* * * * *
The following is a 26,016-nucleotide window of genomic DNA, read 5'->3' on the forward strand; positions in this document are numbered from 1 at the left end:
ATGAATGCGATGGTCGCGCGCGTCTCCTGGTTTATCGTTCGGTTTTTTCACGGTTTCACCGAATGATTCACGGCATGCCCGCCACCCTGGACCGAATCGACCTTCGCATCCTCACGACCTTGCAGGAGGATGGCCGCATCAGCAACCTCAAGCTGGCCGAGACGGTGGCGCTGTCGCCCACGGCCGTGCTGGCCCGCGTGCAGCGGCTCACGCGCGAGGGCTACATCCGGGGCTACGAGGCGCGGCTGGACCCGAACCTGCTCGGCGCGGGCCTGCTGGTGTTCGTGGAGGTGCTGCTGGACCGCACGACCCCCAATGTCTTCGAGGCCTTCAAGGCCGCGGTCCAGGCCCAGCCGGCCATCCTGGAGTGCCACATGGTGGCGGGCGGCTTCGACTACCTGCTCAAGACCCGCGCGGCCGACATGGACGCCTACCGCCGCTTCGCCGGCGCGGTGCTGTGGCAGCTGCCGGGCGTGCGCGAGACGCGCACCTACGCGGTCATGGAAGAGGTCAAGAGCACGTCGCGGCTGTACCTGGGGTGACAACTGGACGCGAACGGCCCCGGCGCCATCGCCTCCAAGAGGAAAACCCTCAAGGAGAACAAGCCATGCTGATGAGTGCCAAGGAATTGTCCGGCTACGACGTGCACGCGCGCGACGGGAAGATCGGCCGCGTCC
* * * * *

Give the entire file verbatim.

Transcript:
The following is a 26,016-nucleotide window of genomic DNA, read 5'->3' on the forward strand; positions in this document are numbered from 1 at the left end:
ATGAATGCGATGGTCGCGCGCGTCTCCTGGTTTATCGTTCGGTTTTTTCACGGTTTCACCGAATGATTCACGGCATGCCCGCCACCCTGGACCGAATCGACCTTCGCATCCTCACGACCTTGCAGGAGGATGGCCGCATCAGCAACCTCAAGCTGGCCGAGACGGTGGCGCTGTCGCCCACGGCCGTGCTGGCCCGCGTGCAGCGGCTCACGCGCGAGGGCTACATCCGGGGCTACGAGGCGCGGCTGGACCCGAACCTGCTCGGCGCGGGCCTGCTGGTGTTCGTGGAGGTGCTGCTGGACCGCACGACCCCCAATGTCTTCGAGGCCTTCAAGGCCGCGGTCCAGGCCCAGCCGGCCATCCTGGAGTGCCACATGGTGGCGGGCGGCTTCGACTACCTGCTCAAGACCCGCGCGGCCGACATGGACGCCTACCGCCGCTTCGCCGGCGCGGTGCTGTGGCAGCTGCCGGGCGTGCGCGAGACGCGCACCTACGCGGTCATGGAAGAGGTCAAGAGCACGTCGCGGCTGTACCTGGGGTGACAACTGGACGCGAACGGCCCCGGCGCCATCGCCTCCAAGAGGAAAACCCTCAAGGAGAACAAGCCATGCTGATGAGTGCCAAGGAATTGTCCGGCTACGACGTGCACGCGCGCGACGGGAAGATCGGCCGCGTCC